Aotearoa New Zealand, b.1931, d.2013
Te Aupōuri, Muriwhenua, Māori
- Acrylic on unstretched canvas
- Purchased 1981
- Reproduced by permission of the Hotere Foundation Trust
- 1809 x 915mm
Tags: cemeteries, crosses (motifs), deaths, monochrome, numbers, poetry, wars, words
In 1962 Ralph Hotere visited his brother’s grave in the Sangro River War Cemetery in Italy. While there, he copied from headstones the ages of the Maori Battalion soldiers who, like his brother Jack, were killed while attempting to cross the Sangro River in late 1943, during World War II. Hotere has formed the numbers into a Greek cross, with a large ‘X’ shape ‘crossing’ out the space beneath them. Together, these images suggest both a private requiem and a public protest at the futility of war.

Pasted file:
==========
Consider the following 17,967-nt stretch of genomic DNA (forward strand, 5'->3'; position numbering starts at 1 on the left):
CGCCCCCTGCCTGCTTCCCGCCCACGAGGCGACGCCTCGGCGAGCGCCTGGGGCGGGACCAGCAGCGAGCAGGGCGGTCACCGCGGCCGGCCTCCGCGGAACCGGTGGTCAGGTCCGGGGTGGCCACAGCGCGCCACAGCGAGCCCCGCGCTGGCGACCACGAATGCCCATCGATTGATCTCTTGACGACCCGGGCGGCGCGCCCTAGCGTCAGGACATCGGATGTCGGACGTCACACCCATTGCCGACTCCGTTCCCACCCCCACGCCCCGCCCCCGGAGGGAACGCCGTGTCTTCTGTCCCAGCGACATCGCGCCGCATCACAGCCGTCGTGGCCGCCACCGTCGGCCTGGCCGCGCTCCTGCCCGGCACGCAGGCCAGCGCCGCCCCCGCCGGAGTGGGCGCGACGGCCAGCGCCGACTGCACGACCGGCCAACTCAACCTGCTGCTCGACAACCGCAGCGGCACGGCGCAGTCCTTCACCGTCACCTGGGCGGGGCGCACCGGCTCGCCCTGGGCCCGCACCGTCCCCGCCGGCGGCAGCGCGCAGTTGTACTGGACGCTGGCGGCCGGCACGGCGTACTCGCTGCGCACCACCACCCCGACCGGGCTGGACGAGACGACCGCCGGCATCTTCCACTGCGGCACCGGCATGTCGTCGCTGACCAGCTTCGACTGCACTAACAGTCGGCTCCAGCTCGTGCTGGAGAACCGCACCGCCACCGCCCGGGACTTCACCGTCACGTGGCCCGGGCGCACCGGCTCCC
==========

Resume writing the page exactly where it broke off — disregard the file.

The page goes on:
Across the bottom of the canvas, Hotere has stencilled phrases from an ancient Maori chant that calls for the return of the godwit – a symbol for the spirits of the dead – to familiar shores. The paint runs and falls like rain, blood or tears.
Hotere was born in Taikarawa, Northland, and was widely regarded as one of New Zealand’s greatest artists. He is represented in public and private collections throughout New Zealand. He lived in Port Chalmers, near Dunedin, where he died in 2013.
Sangro Litany is currently on loan to Te Rau Aroha, a newly-opened museum at Waitangi that focuses on Māori service and sacrifice in conflict since 1840, with a special focus on the 28th Maori Battalion.